Up in Arms About Ads 6 – Jeepers what jingles!

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Oh, so bad – Freedom mobile – Key of Freedom

wind-mobileSome TV commercials get a lot of attention because they are expensively made, or because they are meant for the Superbowl or because they are a high-volume retail product. And when those are BAD☠, they are really, really bad, because of the frequency with which they are being aired and because they got one simple thing wrong, like the music.

Here’s a reminder: music in a commercial has to be entertaining, it has to emphasize the drama in the commercial, it has to be memorable (a “brainworm” in other words), have lyrical, or poetic language, be targeted at the right audience, and be authoritative or good, because of the stature of the artist who wrote it. Lastly, the words have to tie into the product’s USP. The current commercial for Freedom Mobile got the music wrong. The lyrical language is missing. It is a brainworm, but for the wrong reasons. It irritates me no end. My sympathies for the people who had to sing it, since I think not even a Wunderkind could make that flat, arrhythmical melody sound good.

When Wind Mobile recently rebranded itself as “Freedom”, they produced this commercial with a bear/groundhog type mascot and people playing and singing the worst jingle I’ve heard in a long time. They got someone to write that jingle (I’m not calling it a song – too few words and notes), and perform it, so why not make it good and memorable?

Says their website: “After seven years helping Canadians stay connected for less money, WIND is now Freedom Mobile. The same company you trust, with a renewed focus on making wireless services more affordable.” What I want to know is which Clever Clogs chose a generic English word for their name. Right, so you want to be called “Optimism” TV. Really? No. You want to be called “Happy” Company? No. You’re not a direct translation from a Chinese place name. I thought that kind of thing was a Branding 101 no-no. In any case, the jingle’s words go like this:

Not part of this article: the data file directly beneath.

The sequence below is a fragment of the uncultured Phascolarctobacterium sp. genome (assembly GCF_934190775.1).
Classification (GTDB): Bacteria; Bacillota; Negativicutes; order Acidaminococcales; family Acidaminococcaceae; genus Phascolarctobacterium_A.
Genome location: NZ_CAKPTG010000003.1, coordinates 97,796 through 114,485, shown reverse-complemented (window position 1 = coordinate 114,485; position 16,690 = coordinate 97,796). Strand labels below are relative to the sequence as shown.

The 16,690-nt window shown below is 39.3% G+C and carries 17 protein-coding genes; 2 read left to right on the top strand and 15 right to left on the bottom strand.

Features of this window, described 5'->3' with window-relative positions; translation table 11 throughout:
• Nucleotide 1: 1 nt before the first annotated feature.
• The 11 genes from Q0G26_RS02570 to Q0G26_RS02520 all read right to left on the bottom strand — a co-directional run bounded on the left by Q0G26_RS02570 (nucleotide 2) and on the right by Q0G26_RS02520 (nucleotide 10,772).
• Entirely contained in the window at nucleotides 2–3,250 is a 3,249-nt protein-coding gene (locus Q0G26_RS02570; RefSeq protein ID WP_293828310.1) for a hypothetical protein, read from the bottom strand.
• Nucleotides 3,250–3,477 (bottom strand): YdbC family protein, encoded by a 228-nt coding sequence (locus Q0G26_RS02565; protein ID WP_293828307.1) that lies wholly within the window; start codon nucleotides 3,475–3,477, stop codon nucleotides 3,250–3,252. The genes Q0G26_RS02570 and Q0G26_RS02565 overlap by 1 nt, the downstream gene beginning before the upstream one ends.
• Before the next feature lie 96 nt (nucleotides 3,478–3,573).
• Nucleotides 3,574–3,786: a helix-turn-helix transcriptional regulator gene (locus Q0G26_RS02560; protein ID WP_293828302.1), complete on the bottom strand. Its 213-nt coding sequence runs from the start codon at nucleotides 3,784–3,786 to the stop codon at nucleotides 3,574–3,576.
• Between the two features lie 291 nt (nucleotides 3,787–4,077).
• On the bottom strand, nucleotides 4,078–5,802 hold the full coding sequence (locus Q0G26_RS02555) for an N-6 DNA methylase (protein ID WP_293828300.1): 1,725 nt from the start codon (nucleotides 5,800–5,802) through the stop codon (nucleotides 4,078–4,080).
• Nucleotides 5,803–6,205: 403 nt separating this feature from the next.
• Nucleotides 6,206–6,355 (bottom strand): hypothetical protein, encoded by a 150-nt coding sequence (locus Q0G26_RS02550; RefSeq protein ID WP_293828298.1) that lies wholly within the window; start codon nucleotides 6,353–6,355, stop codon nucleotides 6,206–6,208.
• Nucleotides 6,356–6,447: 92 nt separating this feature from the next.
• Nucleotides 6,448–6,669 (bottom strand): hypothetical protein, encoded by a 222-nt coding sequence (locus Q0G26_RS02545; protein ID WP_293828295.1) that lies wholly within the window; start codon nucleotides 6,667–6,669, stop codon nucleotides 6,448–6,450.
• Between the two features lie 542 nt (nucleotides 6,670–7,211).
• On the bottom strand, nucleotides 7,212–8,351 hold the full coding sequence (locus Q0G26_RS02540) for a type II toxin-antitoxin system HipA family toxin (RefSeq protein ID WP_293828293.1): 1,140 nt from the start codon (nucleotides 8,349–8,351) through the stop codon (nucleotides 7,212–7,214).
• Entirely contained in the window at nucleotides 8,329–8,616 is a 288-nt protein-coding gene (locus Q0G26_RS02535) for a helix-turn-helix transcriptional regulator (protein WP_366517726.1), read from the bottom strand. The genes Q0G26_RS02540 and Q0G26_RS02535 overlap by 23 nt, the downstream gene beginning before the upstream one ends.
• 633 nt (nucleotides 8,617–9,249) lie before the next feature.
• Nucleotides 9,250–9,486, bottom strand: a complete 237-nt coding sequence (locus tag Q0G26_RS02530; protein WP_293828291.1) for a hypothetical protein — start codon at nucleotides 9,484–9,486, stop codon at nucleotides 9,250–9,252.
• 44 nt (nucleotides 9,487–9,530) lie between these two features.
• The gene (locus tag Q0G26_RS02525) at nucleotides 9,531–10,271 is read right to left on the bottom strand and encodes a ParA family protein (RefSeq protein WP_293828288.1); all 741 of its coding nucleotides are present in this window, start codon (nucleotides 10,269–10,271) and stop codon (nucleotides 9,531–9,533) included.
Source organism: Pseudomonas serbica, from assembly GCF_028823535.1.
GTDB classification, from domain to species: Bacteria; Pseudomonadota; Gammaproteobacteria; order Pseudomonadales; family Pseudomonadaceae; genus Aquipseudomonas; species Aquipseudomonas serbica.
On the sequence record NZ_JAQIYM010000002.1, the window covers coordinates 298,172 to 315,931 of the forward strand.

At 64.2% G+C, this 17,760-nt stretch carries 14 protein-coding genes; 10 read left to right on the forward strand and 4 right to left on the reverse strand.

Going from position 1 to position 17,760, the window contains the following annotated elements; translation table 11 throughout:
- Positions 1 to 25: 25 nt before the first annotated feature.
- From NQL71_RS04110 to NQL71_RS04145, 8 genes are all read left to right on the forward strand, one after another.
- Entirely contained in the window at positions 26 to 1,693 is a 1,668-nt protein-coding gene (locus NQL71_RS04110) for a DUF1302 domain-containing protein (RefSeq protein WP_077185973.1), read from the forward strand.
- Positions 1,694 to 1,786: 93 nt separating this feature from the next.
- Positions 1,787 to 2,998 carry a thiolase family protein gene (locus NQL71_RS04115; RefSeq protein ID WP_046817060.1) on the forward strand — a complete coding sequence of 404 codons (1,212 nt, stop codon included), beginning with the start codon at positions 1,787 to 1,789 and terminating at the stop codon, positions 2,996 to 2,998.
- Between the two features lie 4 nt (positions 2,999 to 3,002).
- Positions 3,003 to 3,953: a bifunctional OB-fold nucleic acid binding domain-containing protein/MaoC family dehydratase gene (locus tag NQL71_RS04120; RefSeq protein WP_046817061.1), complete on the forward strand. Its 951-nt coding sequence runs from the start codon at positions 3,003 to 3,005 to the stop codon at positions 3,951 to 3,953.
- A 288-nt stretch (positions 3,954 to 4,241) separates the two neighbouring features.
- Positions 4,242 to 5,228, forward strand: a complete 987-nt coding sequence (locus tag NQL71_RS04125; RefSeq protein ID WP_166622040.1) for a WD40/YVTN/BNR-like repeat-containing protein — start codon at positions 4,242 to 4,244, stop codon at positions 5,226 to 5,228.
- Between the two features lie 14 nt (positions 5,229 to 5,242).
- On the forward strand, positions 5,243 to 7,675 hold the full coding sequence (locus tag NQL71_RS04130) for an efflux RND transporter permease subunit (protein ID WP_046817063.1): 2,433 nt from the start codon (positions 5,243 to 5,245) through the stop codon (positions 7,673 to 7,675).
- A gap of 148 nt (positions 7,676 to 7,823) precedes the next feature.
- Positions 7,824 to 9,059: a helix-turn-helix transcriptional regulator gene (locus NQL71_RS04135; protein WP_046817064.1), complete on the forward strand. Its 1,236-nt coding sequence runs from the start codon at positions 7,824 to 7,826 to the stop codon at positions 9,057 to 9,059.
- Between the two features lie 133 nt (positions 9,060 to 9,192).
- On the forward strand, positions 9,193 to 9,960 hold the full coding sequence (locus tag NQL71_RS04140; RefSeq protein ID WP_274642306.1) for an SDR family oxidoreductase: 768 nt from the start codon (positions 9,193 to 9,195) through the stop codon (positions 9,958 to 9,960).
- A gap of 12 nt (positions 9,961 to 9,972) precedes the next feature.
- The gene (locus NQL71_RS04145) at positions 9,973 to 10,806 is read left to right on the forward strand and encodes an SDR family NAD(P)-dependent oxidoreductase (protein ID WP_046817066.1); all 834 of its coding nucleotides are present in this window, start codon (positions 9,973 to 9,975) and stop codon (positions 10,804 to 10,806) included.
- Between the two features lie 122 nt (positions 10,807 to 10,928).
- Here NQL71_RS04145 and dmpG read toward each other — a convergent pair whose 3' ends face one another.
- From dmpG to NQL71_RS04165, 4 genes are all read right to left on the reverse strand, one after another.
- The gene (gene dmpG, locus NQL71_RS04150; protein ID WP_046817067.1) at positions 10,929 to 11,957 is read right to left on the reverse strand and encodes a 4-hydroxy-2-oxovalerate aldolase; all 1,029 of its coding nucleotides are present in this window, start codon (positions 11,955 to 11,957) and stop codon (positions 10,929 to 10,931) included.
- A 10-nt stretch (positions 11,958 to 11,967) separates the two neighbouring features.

Freedom from overages
Freedom from gouging
Flat monthly fee
Affordable everything
Oh oh oh
When you’ve had enough
Choose Freedom

“Gouging” doesn’t rhyme with “everything”, or it is a “half rhyme”, in other words is the rhyming of the ending consonant sounds in a word (“ing”). Half rhyme is considered a weak form. The jingle writer resorted to the oh-oh-oh option to fill up a line. All the singers of this Song in the Key of Freedom sound the same. Of course, the word “freedom” has very few useful rhyming words – no “saddam” doesn’t work – a bit like “orange”. So, the rhyme scheme has to come from the other words. I can’t write music, but I took a stab at improving the lyrics, below, using “hard” or “masculine” rhyme, which is easier to sing and remember:

When you have had it
With gouging and fee hikes
And your mobile provider
Just gets gripes and dislikes
Just say no, no
I have had enough
I choose Freedom


Freedom means freedom
from overage charging
Freedom from fee hikes
And freedom from gouging
For no more bills
that are random
Choose Freedom

See? Now you try it.


Also pretty bad – Country Fried Dancin’ – Pepto-Bismol 5 Symptom Commercialscreen-shot-2017-02-13-at-6-09-37-pm

The same goes for the unfortunate Peptobismol ad where the cowboys act out: “When you’ve got Nausea, heartburn, indigestion, stomach upset, diarrhea.” Unfortunately, “nausea” is hard to pronounce when you’re singing a fast song. It’s either noh-see-ah ( /ˈnɔːsɪə/) or noh-zzha (ˈnɔʒə ). Either way, the guys can’t say the word fast enough and it comes out mangled, something like na-sa. They cannot do a 3-syllable word or the “zh” /“ ʒ” sound while they are preoccupied with also acting out the symptoms. So instead of making it so hard why not change the lyrics to: “When you feel bilious, heartburn, indigestion, stomach upset, diarrhea…” or “When you’ve a queasy, burpy, churning stomach, indigestion, diarrhea…” Still five symptoms, just without that troublesome word.

Now for a memorable jingle.

Long long ago in a country far far away, there was a cane spirit called “Mainstay” which was very popular, and which I remember to this day because the jingle was actually a nice song. The total time of this ad is an old-school two  minutes long. The nautical-themed words went like this:

Breaking away to an island
Lured by a tropical sun
Season’s sensations
New revelations
Once only dreamed of
and now they’ve begun
When you think about all your tomorrows
And forget about your yesterdays
There is so much to do
Waiting in front of you
Break away with Mainstay.

Now isn’t that purty? C’mon, you know you want to whistle along. Shows that a professionally composed jingle can literally last a lifetime.

Here’s that old Mainstay ad. Yes, children, it’s about alcohol. Go to another page now!